CMC Jaguar C-Type - 1953-1954 Panamericana - #13 1:18 (CMC196)
CMC 1:18 diecast model of the #13 Jaguar C-Type as driven by Francisco Ibarra and Fernando Pinal in the 1953 - 1954 Panamericana.
The C-Type was the car to own and race in the 1950s. They were driven by many of the world’s most famous racers, and saw action at many of the world’s greatest tracks.
Chassis XKC 029 was delivered to US Jaguar importer Charles Hornburg in late 1952, from where it made its way to Mexico in early 1953. Its new owner, Paco Ibarra, entered the car into the 1953 running of the Carrera Panamericana, but engine failure meant the car did not finish the race. The car was then sold to Javier Velasquez, who entered the car into the ’54 running of the race. Unfortunately, once again, the car failed to finish.
A short time later, the car found its way back to Massachusetts. In 1981, it was sold to the Dunkerley family in the UK, who owned the car for over 30 years. In 2010, the car ran at the Goodwood Festival of Speed in its 1954 Panamericana livery. In 2016, the vehicle was sold by classic car specialist: Gregor Fiskens.
Most of the cars in the CMC C-Type series are being produced in limited editions of 1000 or 1500 pieces. For some reason, the Panamericana car has been limited to just 500 examples.
Obviously, as you’d expect, the doors and bonnet open, but not like they do on your average 1:18 model. On the Jaguar, the hinge mechanisms are simply scaled-down versions of those on the real car. The engine, of course, is faithfully reproduced, as is the exhaust system, the cooling system and the fuel and oil piping.
The front axle and suspension are made from metal. So is the rear axle, roll bar, longitudinal torsion-bar suspension, and so on. The hand-made radiator is fashioned from stainless steel. And both the fuel and oil-filler caps hinge just as they do on the real car. The wheels are perfectly crafted with stainless steel spokes and nipples on alloy rims. The wheels are held in place with threaded locking nuts. The interior is trimmed in genuine leather.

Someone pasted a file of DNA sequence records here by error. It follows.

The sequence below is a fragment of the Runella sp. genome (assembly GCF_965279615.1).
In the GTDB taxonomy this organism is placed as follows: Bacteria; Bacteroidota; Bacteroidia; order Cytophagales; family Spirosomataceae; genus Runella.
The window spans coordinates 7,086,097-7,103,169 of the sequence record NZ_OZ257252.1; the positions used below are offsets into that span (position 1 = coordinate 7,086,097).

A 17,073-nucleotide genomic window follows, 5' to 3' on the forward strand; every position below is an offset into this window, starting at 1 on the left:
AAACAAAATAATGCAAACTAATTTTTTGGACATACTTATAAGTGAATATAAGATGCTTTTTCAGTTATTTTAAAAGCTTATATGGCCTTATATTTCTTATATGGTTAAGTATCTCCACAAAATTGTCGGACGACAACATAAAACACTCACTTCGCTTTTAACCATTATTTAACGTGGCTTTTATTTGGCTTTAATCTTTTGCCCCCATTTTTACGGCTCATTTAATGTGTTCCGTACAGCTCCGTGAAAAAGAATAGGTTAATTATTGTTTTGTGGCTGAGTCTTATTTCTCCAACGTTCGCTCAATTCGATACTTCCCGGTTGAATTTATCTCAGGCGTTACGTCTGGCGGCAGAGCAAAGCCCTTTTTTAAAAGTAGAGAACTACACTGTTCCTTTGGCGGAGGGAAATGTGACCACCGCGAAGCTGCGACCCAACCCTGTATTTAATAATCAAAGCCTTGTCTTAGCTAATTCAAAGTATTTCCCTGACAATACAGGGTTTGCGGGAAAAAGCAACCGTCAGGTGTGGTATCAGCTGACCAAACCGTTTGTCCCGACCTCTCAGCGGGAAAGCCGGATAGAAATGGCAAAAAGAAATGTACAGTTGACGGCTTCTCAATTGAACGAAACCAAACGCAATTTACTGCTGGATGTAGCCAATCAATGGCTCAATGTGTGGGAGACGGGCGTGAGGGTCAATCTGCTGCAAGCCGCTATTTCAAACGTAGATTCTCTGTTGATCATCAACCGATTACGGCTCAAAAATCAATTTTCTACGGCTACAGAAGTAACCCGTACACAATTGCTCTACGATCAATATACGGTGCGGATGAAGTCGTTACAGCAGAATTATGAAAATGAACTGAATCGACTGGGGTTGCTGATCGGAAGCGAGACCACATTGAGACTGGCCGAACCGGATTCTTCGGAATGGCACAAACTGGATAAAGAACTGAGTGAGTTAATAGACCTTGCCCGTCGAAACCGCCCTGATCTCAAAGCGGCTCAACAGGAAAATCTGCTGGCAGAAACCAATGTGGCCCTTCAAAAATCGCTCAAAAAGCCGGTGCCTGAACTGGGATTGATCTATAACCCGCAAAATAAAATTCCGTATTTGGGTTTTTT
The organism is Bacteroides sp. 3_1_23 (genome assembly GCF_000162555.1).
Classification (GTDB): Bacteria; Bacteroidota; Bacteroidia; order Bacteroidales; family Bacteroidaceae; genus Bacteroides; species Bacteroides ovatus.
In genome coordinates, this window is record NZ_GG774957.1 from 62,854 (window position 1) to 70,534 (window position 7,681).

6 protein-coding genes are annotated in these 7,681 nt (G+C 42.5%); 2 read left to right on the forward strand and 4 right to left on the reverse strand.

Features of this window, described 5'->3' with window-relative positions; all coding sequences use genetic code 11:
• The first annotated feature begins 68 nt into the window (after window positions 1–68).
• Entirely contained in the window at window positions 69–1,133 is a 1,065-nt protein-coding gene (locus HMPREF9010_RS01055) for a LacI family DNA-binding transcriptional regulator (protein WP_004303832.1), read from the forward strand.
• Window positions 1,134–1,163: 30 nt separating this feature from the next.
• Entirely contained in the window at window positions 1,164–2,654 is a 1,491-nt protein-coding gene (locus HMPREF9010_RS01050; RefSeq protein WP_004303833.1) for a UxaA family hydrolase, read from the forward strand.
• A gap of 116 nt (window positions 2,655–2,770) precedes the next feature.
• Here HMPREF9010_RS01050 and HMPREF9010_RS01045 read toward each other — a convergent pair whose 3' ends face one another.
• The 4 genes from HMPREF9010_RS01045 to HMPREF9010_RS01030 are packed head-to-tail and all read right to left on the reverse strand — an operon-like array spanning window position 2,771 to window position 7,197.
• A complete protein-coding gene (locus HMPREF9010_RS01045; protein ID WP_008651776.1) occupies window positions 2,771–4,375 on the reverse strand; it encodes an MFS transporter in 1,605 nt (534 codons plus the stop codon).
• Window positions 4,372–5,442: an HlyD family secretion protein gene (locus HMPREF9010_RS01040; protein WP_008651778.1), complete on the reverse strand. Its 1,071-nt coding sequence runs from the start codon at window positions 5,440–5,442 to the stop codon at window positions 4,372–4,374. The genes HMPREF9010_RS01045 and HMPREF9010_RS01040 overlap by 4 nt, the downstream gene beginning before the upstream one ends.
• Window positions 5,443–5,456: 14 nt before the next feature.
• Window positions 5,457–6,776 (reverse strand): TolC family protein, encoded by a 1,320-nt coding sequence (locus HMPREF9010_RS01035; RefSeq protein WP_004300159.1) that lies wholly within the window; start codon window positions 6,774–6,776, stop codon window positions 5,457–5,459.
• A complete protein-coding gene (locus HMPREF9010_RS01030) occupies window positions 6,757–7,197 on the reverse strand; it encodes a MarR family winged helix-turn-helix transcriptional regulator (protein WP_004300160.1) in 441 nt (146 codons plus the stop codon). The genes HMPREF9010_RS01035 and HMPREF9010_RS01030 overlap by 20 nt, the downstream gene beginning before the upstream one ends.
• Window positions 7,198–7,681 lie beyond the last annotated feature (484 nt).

Nobody in the model business comes close to being able to incorporate this level of detail into their replicas. We’ve been saying this for a number of years, but we still think that, for what they offer, CMC’s subjects are the best value models in the business.
They take attention to detail, verisimilitude and craftmanship to a totally new level. Most 1:18 replicas, these days, are made from 100 parts or less. The most detailed might consist of 200 parts. CMC tell us that it takes more than six hours of an experienced model maker’s time to put together the C-Type’s required 1,555 parts.
We’re not suggesting a CMC replica is cheap. Clearly their models are relatively expensive, and beyond the reach of many collectors. But what CMC offers for the money is still unbelievable. We firmly contend that in the years to come, when CMC has stopped making models, their replicas will be heralded as masterpieces of a bygone era. Like a Vacheron Constantin clock or a Chippendale drawing-room desk. Whether you’re a classic car fan, a model collector, or just somebody with an eye for an investment, you’ll never regret becoming the owner of one of CMC’s miniature masterpieces.